We are improving or we are regressing by standing still.
That there is no status quo in organizations (Powell & Kusuma-Powell, 2013) is mirrored in how the world works. Futurist Gerd Leonhard in this video suggests the exponential change we need to address now for the future that seems to be rushing at us sooner than we can define it.
The sense of urgency to address learning in preparation for an uncertain future has been a sense of urgency for quite sometime now, and what we have learned about this aim for education has become more visible in popular news in more recent times.
When something makes news, that might mean it’s no longer a future forecast but is a current event.
How are we keeping up?
At the heart of the the IB continuum are the approaches to learning (ATL) skills. Simply, they are “skills of effective learning” (IBO 2014, Approaches to Learning Guide, online). They are cognitive, metacognitive and social skills essential to the complexity of self-directed learning.
In a sense, the ATL skills implementation in our schools is our concerted response to the problem of learning for an undefined future. If we peel back the layers for learners in such a richly complex and transitory time, we find ways to address concepts suggested by contemporary voices on the future of education from Dweck to Erickson, from Hayes Jacobs to Wagner. The ways we teach and learn in our schools provide a continuum of guided rehearsal for our students on how to learn when the problems presented are ones for which there are no apparent answers.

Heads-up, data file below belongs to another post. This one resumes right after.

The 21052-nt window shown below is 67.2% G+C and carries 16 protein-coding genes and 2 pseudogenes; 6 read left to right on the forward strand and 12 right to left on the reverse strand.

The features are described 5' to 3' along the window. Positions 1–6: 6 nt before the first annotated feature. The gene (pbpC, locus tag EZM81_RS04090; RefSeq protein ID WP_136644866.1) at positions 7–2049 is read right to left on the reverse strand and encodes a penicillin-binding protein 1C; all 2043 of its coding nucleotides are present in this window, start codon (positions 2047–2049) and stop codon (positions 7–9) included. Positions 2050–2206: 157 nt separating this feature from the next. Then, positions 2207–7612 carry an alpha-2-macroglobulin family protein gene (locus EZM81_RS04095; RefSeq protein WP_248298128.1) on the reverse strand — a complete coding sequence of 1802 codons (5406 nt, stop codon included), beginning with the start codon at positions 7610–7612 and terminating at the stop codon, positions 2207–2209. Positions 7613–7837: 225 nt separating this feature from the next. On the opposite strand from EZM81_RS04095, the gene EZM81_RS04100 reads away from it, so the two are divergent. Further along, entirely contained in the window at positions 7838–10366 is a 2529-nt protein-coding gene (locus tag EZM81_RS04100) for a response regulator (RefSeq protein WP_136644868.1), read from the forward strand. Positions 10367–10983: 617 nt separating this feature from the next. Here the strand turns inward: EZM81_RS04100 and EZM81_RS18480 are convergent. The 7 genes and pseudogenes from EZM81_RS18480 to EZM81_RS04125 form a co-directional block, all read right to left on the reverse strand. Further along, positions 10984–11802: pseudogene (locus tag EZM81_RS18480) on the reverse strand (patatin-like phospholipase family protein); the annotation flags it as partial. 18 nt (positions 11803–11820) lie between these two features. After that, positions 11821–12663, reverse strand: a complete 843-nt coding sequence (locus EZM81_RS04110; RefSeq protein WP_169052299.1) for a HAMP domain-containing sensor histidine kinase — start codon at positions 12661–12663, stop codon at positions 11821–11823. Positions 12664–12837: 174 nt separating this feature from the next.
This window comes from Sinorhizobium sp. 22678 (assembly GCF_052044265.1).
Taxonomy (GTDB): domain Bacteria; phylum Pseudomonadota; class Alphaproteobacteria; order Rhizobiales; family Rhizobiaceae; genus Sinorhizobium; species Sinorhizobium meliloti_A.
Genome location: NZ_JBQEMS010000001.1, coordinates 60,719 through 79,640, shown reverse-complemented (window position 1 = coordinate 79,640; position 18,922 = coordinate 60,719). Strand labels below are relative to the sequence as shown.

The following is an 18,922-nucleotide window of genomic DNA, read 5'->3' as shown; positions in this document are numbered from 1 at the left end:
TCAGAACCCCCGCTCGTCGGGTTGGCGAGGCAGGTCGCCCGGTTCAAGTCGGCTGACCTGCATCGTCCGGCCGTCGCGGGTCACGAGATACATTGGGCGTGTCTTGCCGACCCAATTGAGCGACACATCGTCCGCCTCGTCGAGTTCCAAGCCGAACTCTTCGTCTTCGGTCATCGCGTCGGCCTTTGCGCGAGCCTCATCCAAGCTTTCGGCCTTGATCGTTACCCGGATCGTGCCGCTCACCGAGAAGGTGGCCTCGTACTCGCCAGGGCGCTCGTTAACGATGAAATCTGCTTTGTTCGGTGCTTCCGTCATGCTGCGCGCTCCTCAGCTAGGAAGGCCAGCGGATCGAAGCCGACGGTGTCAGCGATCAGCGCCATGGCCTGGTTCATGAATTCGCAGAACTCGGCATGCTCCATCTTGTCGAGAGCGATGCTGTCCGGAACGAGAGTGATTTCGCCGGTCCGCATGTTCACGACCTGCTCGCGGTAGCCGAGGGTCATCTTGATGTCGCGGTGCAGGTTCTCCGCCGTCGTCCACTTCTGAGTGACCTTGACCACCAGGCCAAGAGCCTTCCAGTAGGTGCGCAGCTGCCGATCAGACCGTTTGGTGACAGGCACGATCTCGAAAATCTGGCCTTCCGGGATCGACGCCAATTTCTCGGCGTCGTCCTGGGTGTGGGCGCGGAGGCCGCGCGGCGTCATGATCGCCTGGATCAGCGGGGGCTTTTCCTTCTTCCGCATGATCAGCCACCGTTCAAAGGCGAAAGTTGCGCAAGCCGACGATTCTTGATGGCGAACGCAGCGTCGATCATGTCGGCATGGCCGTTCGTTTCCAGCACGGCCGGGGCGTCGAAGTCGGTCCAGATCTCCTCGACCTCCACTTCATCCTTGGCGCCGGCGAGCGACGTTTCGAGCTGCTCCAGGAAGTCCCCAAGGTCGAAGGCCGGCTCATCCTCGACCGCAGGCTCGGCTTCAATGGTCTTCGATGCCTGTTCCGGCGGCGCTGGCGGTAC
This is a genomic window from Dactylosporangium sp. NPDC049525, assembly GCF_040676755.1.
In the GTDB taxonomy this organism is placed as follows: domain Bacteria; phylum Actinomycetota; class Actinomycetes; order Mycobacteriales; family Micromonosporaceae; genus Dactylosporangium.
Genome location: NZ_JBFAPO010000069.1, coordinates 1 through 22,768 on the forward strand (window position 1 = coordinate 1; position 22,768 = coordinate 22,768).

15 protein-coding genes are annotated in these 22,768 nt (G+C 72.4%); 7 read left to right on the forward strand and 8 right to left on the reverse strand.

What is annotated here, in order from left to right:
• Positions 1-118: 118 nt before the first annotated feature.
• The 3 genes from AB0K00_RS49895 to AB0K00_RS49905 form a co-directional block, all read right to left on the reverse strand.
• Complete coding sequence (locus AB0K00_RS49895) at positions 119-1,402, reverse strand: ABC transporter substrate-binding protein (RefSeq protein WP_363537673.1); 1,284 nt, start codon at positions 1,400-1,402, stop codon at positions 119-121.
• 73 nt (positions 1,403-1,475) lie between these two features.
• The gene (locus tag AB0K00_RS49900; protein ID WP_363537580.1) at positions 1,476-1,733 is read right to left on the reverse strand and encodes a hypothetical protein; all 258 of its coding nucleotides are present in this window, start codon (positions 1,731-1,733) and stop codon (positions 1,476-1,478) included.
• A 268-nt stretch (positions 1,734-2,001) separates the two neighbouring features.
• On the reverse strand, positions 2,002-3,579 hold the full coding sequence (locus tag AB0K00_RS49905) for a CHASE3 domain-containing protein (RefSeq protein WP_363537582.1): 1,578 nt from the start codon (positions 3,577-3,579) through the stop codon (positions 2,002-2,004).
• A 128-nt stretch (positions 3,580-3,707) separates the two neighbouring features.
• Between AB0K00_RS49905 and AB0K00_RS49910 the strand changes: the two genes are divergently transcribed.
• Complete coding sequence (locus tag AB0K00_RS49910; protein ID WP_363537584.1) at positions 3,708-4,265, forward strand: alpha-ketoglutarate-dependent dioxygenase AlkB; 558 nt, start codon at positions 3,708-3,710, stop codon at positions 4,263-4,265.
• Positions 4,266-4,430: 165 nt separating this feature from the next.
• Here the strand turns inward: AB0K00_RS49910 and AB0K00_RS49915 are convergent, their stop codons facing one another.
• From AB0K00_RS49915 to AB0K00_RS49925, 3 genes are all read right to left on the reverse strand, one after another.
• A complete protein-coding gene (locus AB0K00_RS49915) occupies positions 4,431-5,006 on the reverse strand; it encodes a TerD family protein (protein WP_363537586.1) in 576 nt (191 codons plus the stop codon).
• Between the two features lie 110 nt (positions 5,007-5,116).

An interdisciplinary world connected through concepts
We are preparing students to use a range of approaches to learn across disciplines through interdisciplinary learning. Because the world doesn’t distinguish its problems by subject area, learners find ways to learn across different disciplines. These intersections of ideas organize into conceptual frameworks. The concept of change, for instance, is illuminated through content in the social sciences as well as the natural sciences.